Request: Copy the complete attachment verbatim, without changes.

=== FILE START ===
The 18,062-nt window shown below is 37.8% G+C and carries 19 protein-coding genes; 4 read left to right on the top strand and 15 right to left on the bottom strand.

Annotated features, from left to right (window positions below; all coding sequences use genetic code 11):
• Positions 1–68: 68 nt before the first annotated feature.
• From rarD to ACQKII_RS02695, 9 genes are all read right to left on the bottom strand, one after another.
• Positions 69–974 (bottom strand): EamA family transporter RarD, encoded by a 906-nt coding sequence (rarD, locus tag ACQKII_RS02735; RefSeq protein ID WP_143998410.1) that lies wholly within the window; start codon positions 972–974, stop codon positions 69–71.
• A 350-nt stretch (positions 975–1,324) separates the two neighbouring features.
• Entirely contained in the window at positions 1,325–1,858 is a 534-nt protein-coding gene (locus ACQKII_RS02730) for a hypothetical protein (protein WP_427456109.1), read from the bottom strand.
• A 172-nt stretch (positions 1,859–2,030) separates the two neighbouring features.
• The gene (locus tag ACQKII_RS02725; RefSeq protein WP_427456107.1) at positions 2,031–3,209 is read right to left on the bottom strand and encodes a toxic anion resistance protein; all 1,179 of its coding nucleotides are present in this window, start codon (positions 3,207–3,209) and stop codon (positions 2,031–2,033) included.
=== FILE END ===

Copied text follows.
The 18,062-nt window shown below is 37.8% G+C and carries 19 protein-coding genes; 4 read left to right on the top strand and 15 right to left on the bottom strand.

Annotated features, from left to right (window positions below; all coding sequences use genetic code 11):
• Positions 1–68: 68 nt before the first annotated feature.
• From rarD to ACQKII_RS02695, 9 genes are all read right to left on the bottom strand, one after another.
• Positions 69–974 (bottom strand): EamA family transporter RarD, encoded by a 906-nt coding sequence (rarD, locus tag ACQKII_RS02735; RefSeq protein ID WP_143998410.1) that lies wholly within the window; start codon positions 972–974, stop codon positions 69–71.
• A 350-nt stretch (positions 975–1,324) separates the two neighbouring features.
• Entirely contained in the window at positions 1,325–1,858 is a 534-nt protein-coding gene (locus ACQKII_RS02730) for a hypothetical protein (protein WP_427456109.1), read from the bottom strand.
• A 172-nt stretch (positions 1,859–2,030) separates the two neighbouring features.
• The gene (locus tag ACQKII_RS02725; RefSeq protein WP_427456107.1) at positions 2,031–3,209 is read right to left on the bottom strand and encodes a toxic anion resistance protein; all 1,179 of its coding nucleotides are present in this window, start codon (positions 3,207–3,209) and stop codon (positions 2,031–2,033) included.